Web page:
Friends of the Tonto National Forest –
Our Mission

Friends of the Tonto National Forest is a group of volunteers who assist the Forest in its critical mission of natural and cultural resource and visitor use management. We promote public understanding of the Tonto National Forest’s policies, programs, and projects.

Shoofly Match Challenge!

FOTNF is committed to helping the Tonto protect one of the Forest’s archaeological gems – Shoofly Village Ruin. This site, developed for public interpretation by the Forest in 1994 and adopted by FOTNF in 2019, is being threatened by OHV incursions. FOTNF and the Payson and Cave Creek Ranger Districts have partnered to build a pipe rail barrier around the parking lot at the site to prevent further damage, but we need your help as well!

Shoofly Village is located approximately 2 miles northeast of the Town of Payson and 2.9 miles along Houston Mesa Road from its junction with SR87 on the Payson Ranger District of the Tonto National Forest. It was built and occupied between A.D. 1000 and 1280 by people who had close ties to the Hohokam and Salado people then living in the deserts and mountains to the south. The village contains 87 rooms and many courtyards, all surrounded by a compound wall that encloses about four acres. It is listed on the National Register of Historic Places. This popular recreation site has an interpretive trail, signs, and kiosks emanating from a paved parking lot that also serves as a trailhead for a hiking/equestrian trail that will eventually connect it to another interpreted archaeological site nearby being developed by the Town of Payson. On behalf of the Tonto National Forest, we would like to invite you to come visit this unique example of Arizona’s cultural heritage.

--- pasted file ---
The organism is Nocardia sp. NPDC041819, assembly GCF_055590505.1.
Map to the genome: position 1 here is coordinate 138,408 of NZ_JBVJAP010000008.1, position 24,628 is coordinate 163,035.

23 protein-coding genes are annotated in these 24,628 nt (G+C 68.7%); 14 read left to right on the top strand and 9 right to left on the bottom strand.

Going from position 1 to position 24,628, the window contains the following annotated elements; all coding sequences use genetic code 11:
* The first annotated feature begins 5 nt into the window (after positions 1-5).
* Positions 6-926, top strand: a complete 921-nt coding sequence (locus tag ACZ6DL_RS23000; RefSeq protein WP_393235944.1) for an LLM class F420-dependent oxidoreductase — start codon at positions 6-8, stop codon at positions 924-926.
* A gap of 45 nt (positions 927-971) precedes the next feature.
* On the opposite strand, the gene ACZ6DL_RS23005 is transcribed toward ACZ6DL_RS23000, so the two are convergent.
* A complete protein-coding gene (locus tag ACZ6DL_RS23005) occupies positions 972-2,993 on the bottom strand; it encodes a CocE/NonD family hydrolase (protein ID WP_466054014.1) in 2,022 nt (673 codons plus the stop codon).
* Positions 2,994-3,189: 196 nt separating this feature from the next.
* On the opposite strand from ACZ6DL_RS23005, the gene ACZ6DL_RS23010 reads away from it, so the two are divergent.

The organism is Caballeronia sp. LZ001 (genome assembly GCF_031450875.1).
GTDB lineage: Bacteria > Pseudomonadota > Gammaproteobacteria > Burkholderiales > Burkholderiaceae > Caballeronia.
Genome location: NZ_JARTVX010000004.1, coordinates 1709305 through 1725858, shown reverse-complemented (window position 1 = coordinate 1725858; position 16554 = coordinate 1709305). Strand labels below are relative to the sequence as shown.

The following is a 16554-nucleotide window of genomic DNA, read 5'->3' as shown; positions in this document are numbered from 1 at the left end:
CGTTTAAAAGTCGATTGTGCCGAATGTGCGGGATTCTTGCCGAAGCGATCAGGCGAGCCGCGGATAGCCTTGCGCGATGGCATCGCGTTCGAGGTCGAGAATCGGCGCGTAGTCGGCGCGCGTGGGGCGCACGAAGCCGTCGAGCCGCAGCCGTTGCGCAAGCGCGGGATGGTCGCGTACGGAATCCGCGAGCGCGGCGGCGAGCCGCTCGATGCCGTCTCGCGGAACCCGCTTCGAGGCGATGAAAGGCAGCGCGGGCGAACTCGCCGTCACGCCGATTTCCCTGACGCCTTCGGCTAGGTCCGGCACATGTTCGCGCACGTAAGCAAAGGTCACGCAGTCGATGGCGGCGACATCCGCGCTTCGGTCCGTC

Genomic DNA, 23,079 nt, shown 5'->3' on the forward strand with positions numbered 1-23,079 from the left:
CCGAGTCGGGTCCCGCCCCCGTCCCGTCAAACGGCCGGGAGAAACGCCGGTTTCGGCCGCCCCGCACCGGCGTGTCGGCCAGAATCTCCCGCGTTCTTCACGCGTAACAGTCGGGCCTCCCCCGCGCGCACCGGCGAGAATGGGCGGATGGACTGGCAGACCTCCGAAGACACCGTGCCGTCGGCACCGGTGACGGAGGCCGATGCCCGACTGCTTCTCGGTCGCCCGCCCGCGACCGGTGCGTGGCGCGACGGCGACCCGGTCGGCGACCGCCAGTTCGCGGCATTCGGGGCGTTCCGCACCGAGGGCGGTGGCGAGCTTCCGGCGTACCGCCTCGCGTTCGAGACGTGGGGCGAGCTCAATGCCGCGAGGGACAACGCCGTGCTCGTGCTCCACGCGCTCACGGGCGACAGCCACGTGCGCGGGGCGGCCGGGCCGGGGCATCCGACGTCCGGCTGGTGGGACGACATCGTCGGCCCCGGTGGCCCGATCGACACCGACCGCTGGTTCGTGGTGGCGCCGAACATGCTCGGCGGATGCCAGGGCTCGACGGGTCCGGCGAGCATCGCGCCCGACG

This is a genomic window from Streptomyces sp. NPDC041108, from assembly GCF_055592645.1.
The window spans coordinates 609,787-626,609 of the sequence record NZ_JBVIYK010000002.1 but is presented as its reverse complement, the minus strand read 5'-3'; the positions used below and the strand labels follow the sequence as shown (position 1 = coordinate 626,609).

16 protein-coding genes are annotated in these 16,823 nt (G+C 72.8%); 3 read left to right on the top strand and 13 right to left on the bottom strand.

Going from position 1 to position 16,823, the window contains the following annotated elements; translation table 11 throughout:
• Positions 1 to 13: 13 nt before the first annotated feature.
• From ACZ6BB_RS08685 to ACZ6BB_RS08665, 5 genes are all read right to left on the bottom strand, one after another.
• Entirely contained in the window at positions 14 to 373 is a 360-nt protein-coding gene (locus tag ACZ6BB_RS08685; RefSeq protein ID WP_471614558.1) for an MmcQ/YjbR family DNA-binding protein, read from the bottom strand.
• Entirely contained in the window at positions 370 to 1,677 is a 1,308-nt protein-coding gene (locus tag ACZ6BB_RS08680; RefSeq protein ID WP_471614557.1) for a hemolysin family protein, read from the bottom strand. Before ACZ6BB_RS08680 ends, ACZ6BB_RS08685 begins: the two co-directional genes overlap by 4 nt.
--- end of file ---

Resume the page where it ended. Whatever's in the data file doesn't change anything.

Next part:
However, the integrity of the site is currently being threatened. When originally developed in the 1990s, the parking lot was enclosed by a log rail fence to keep motor vehicles away from the ruin and off of the pedestrian trails. That wooden fence has since degraded and is no longer effective, as can be seen in the photos below. So far, vehicular incursions have only affected the interpretive trails leading to the ruin, but it is only a matter of time, given the flat and open terrain of the site, that uncontrolled vehicle access will impact the ruin itself.

However, the integrity of the site is currently being threatened. When originally developed in the 1990s, the parking lot was enclosed by a log rail fence to keep motor vehicles away from the ruin and off of the pedestrian trails. That wooden fence has since degraded and is no longer effective, as can be seen in the photos below. So far, vehicular incursions have only affected the interpretive trails leading to the ruin, but it is only a matter of time, given the flat and open terrain of the site, that uncontrolled vehicle access will impact the ruin itself.

Recent vehicle incursions across the broken-down rail fence and onto the interpretive trails.

To help contain this threat FOTNF, in partnership with the Payson and Cave Creek Ranger Districts of the Tonto National Forest, proposes to hire a contractor to construct a steel pipe rail vehicle barrier around the parking area at the Shoofly Village Ruin Interpretive site in order to replace the broken down rail fence and prevent unauthorized vehicular access to the ruin, pedestrian trails, and surrounding area. This barrier will be built at the edge of the paved parking lot. It will consist of a 5 inch diameter horizontal steel rail welded to vertical steel posts at a height of 3 feet with swing gates to access the pedestrian trails. The pipe for both rails and posts will be contributed by the Forest Service. It is currently stored at the Cave Creek Ranger Station in Carefree, Arizona and will be transported to the Shoofly work site by the contractor.